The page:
The main way in which the coronavirus can be transmitted is by
human contact. It is a highly contagious virus, which is passed on from person to person in the small droplets of saliva that are released when someone who is already infected coughs or sneezes. These droplets can infect new people either directly, if they are inhaled, or indirectly, if they are picked up via the hands. Most people cough or sneeze into their hands, so that the infection can easily be passed on by hand-to-hand contact. If a droplet of the virus lands on the hand of an uninfected person and if this person then touches his or her face, the disease will be transmitted. Hence the need to remain at a sufficient distance from each other (now known as ‘social distancing’) and to wash or disinfect your hands frequently.
Although the public health authorities have made repeatedly clear to people that regular and thorough
washing of the hands is a very effective way to help limit the spread of COVID-19, there is still a popular perception among large sections of the population that it is better to use disinfecting hand gels. As a result, there has been an unprecedented rush to buy these gels, so that there is a risk of a shortage. This prospect has led to the surprising yet large scale emergence of do-it-yourself (DIY) disinfectant solutions or even substitute gels, based on alcohol. These alternatives sometimes make use of very strong spirits; sometimes they contain non-drinkable alcohols, like isopropanol. The makers of these ‘products’ often refer to the WHO local production manual  for medical personnel in developing countries, where hand gels are scarce.
We would like to point out that making your own gels in this way involves
considerable risk. Above all, it is crucial to achieve the correct concentration of alcohol  But this is by no means easy. If the level of alcohol is lower than 60%, the gel will not be effective in killing the virus. If the level is too high, the alcohol will dissipate too quickly to interact with virus in the required manner and will also potentially damage your skin. As a result, badly made hand gels of this kind can give a false perception of cleanliness.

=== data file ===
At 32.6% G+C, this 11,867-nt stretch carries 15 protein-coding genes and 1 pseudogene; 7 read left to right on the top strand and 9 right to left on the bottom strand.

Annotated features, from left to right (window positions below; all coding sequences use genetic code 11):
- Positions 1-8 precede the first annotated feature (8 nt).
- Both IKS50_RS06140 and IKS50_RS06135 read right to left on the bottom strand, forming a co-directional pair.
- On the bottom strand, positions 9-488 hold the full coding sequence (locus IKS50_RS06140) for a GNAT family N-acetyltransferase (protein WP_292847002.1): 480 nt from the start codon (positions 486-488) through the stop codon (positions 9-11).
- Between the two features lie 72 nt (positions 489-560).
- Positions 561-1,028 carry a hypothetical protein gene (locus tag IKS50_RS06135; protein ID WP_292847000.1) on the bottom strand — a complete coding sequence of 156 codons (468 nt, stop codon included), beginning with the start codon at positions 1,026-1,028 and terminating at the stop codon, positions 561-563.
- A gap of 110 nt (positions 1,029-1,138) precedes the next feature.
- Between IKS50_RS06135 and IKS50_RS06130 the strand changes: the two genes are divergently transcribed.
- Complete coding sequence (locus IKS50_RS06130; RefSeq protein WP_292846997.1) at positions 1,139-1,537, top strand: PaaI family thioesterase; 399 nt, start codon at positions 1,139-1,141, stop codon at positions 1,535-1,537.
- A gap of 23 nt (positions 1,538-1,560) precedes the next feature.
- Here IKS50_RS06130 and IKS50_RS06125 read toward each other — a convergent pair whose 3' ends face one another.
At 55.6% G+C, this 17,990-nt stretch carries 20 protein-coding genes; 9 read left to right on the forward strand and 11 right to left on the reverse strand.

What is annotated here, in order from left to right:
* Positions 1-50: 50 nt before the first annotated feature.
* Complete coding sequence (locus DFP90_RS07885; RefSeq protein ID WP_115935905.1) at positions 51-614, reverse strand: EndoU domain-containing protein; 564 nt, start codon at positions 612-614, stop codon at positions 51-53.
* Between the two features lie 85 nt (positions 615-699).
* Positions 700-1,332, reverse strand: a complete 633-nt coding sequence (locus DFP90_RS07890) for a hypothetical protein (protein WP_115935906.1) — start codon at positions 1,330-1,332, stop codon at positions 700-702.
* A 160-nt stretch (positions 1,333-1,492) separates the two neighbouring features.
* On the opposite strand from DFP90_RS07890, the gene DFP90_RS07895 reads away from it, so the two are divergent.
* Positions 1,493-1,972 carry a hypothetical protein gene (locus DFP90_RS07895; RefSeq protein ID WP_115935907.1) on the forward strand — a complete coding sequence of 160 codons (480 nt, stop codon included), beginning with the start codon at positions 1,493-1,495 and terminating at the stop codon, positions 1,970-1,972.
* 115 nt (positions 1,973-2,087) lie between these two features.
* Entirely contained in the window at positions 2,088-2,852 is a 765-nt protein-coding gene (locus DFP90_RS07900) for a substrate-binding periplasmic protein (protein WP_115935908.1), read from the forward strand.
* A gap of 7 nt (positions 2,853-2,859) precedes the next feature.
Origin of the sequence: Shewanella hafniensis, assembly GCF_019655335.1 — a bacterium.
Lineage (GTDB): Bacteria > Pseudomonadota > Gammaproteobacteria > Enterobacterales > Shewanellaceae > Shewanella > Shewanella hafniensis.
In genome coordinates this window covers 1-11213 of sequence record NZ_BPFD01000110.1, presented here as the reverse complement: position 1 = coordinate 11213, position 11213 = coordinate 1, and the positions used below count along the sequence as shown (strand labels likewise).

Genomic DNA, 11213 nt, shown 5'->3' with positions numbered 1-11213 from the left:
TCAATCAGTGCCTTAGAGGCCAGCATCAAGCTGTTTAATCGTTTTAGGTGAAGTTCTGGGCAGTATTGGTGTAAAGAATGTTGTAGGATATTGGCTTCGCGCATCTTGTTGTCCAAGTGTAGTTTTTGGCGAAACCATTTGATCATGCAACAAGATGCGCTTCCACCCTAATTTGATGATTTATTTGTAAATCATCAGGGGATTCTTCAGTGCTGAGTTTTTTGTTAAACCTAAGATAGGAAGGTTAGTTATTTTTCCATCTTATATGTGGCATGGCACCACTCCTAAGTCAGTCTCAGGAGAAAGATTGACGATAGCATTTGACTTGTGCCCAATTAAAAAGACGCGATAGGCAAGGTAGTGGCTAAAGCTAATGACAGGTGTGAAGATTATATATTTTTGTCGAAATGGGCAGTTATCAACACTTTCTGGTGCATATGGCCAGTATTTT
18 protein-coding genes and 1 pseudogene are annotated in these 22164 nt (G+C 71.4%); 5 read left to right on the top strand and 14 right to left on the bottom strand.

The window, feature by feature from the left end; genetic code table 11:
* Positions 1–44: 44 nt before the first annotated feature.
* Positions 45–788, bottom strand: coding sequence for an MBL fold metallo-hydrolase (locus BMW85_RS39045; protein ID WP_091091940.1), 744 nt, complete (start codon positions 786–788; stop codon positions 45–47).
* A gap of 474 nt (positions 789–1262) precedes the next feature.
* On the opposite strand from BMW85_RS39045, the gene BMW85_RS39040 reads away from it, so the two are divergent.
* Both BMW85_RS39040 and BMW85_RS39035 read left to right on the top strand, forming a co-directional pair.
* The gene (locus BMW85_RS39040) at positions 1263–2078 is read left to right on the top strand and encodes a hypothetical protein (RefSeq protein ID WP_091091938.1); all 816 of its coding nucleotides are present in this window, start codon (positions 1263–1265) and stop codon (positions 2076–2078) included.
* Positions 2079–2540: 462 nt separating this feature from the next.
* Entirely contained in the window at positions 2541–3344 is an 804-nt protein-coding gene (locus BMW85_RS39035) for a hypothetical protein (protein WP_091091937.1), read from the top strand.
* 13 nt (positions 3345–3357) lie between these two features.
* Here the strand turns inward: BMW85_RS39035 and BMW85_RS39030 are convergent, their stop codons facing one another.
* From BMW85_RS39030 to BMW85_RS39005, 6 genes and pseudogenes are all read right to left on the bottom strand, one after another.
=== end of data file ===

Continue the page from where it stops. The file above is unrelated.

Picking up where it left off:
Moreover, there are numerous scientific studies which show that soap, if used correctly and with sufficient frequency, is just as effective if not more effective than gels. In other words, gels are primarily a good alternative  when soap and water are not available.
Soap works well against COVID-19, because it targets the weakest link in the virus; namely, the lipid bilayer that forms part of the viral envelope. Soaps dissolve the lipid bilayer in water, so that the virus degrades and loses its ability to infect. Alcohol has a similar impact on the viral envelope, but is less effective than soap.
In addition to washing your hands, it is also important to remember the COVID-19 virus is able to survive on surfaces for a relatively long period of time (up to 9 days  for some strains). Even though this not the most important route  for the spreading of the virus, it is nevertheless recommended to regularly clean and disinfect all frequently touched surfaces, such as door handles. The American Environmental Protection Agency has published a list  of disinfectant products that can be used to combat the COVID-19 virus. Preferably, use should be made of an ethanol solution (60-70%), 0.5% hydrogen peroxide or 0.1% sodium hypochlorite (bleach).
So the message is clear: wash your hands with soap and don’t mess around with DIY hand gels!
Creax is a research-driven innovation advice bureau. As an innovation expert, creax can draw on experience and expertise acquired during the past 20 years in more than 1,200 projects in a wide range of sectors. Through a process of research in various databases and other knowledge sources, we are able to create cross-industry intelligence. The insights and recommendations obtained in this manner form the basis for strategic decisions and the development of groundbreaking innovative solutions.
Our scientists have used our text mining tools, based on artificial intelligence (Ai), to gain insights into the corona crisis and to formulate advice that can really help. Our aim is to make our own small contribution in the fight to beat this deadly virus. In the coming weeks we will share more of our creax insights.